To see the vibrant city in action, visit Shibuya, which is in the western part of Tokyo (Shinjuku, Shibuya) and a popular district among the city’s youth. It’s the city’s most colorful and busiest districts that is packed with shopping, nightclubs, dining and swarms of tourists eager to experience the district. It’s sort of like Times Square in New York City, but on steroids and with thousands of more people. Shibuya is also the happening place to be for fashion and culture for Tokyo’s youth. It’s the birthplace of many of the country’s fashion and entertainment trends. If you love to shop, then there’s no better place than Shibuya. Make sure you take a picture in front of the trams Hachiko Exit since it’s a prominent landmark of the district heavily decorated with neon signs and giant video screens. It’s also a popular spot for hundreds of films shot in the same place.

Another district you must see in this part of the city is Harajuku, home of the famous Harajuku fashion trend. The focal point of the area is Takeshita Dori (or Takeshita Street) and its many side streets that are lined by trendy shops, fashion boutiques, thrift store and fast food outlets that are all focused on fashion and trend-conscious teens. It’s an experience for everyone, young and old, and you’ll be able to see teenage culture at it’s most extreme. If you really want to take noteworthy pictures, go there on a Sunday and you’ll see loads of young residents dressed and engaged in cosplay (or costume play). And they’re dressed up in very eccentric and wild costumes that look like anime characters. And they don’t do it for the pictures, either; it’s just another Sunday in Harajuku for them! If you want to do something more serious in Harajuku, you can visit one of the city’s major shrines, Meiji Jingu, that’s located next to the spacious Yoyogi Park.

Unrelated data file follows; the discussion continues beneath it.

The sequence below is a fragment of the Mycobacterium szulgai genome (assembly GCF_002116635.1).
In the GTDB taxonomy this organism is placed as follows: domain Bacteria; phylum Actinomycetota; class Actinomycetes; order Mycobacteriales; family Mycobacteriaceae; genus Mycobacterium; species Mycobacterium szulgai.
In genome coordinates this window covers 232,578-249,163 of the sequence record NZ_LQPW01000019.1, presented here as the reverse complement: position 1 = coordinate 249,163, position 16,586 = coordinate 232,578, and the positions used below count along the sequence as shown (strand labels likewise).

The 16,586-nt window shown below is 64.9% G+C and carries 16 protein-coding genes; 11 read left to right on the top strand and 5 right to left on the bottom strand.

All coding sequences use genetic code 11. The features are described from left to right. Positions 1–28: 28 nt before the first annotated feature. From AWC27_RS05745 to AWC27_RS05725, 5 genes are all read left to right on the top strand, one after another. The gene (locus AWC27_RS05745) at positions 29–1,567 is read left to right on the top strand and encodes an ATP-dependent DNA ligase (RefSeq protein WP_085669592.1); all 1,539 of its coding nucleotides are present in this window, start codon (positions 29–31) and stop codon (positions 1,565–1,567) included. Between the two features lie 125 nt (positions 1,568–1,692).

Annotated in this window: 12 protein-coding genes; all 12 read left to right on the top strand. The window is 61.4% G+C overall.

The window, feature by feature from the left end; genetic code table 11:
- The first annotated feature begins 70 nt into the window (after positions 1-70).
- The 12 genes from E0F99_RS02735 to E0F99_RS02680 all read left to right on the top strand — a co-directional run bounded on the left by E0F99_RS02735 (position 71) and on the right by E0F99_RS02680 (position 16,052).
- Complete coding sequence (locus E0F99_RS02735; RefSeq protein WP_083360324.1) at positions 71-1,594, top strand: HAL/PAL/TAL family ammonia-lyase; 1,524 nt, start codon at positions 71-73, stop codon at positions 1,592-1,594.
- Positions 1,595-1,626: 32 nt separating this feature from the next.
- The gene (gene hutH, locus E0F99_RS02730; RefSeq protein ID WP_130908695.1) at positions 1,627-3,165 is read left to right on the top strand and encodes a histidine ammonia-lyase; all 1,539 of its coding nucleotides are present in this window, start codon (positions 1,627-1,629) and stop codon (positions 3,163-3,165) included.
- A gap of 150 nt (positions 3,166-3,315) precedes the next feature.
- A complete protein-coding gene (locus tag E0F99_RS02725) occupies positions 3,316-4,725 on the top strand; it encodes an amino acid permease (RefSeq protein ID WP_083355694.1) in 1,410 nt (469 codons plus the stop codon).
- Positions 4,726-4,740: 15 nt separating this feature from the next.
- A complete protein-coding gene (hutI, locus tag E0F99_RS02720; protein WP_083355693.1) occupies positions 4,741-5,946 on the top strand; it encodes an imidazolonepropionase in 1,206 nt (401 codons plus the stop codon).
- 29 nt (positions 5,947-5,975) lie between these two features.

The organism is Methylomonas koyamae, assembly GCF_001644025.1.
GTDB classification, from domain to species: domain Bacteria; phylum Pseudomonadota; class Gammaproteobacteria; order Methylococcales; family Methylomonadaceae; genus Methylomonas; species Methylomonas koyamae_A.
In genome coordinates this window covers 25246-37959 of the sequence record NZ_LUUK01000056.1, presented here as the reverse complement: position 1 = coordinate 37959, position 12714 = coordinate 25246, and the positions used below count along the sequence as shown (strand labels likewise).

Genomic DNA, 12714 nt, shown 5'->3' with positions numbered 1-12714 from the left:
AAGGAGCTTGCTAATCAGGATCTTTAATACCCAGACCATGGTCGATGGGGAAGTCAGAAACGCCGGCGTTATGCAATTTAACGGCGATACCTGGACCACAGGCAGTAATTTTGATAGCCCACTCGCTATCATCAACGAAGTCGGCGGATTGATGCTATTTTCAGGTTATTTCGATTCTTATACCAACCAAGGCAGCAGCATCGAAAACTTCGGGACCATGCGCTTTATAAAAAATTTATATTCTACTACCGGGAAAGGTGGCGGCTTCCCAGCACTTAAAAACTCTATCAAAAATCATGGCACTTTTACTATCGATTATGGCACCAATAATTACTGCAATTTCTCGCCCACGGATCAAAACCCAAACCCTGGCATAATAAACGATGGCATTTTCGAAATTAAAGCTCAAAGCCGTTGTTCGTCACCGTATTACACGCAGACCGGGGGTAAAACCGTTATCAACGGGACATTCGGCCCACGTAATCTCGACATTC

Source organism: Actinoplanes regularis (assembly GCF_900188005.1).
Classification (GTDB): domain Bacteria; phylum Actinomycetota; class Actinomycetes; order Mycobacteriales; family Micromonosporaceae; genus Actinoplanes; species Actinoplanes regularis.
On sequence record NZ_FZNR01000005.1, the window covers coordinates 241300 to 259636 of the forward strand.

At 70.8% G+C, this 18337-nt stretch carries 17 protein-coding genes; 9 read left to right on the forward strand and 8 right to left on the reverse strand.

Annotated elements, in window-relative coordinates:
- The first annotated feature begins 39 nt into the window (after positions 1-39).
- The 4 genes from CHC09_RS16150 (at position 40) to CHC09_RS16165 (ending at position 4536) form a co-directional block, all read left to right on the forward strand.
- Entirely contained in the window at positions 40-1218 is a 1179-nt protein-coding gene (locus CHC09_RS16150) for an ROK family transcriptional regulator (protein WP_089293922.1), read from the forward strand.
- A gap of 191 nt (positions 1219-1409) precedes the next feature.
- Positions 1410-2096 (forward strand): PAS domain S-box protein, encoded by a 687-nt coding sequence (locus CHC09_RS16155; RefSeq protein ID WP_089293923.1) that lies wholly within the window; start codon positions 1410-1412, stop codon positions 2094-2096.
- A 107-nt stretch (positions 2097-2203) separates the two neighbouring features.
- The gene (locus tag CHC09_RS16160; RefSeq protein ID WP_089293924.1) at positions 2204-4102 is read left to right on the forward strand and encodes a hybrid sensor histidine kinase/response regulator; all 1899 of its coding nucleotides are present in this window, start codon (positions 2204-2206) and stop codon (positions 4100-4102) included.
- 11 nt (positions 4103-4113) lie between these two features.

The northern part of the city (Ueno, Asakusa, Ikebukuro) is where you can visit the Tokyo Skytree, which is a 634-meter tall tower with observation decks overlooking the city. As the tallest building in Japan and the second tallest structure in the world when it was completed, the Skytree is also home to a large shopping complex and a fun aquarium at the bottom of the building. There are two observations decks, the Tembo Deck that’s 350 meters high and the Tembo Gallery that’s 450 meters high. It’s considered to be the world’s highest skywalk and isn’t for the faint of heart. If you’re afraid of heights, you will definitely feel your heart racing, as you look down and out over the region.

While other parts of the city are more modern, a trip to Asakusa will provide a glimpse into a Tokyo of past decades. You can easily explore the region on foot on your own, your get a guided tour on a rickshaw (a man-powered vehicle). It used to be the city’s main entertainment district and was the place that held kabuki theaters and had a large red light district. Many parts of the city were damaged and destroyed during the World War II air raids, and while most of the area has been rebuilt since then, you can still see some of the damage if you look closely.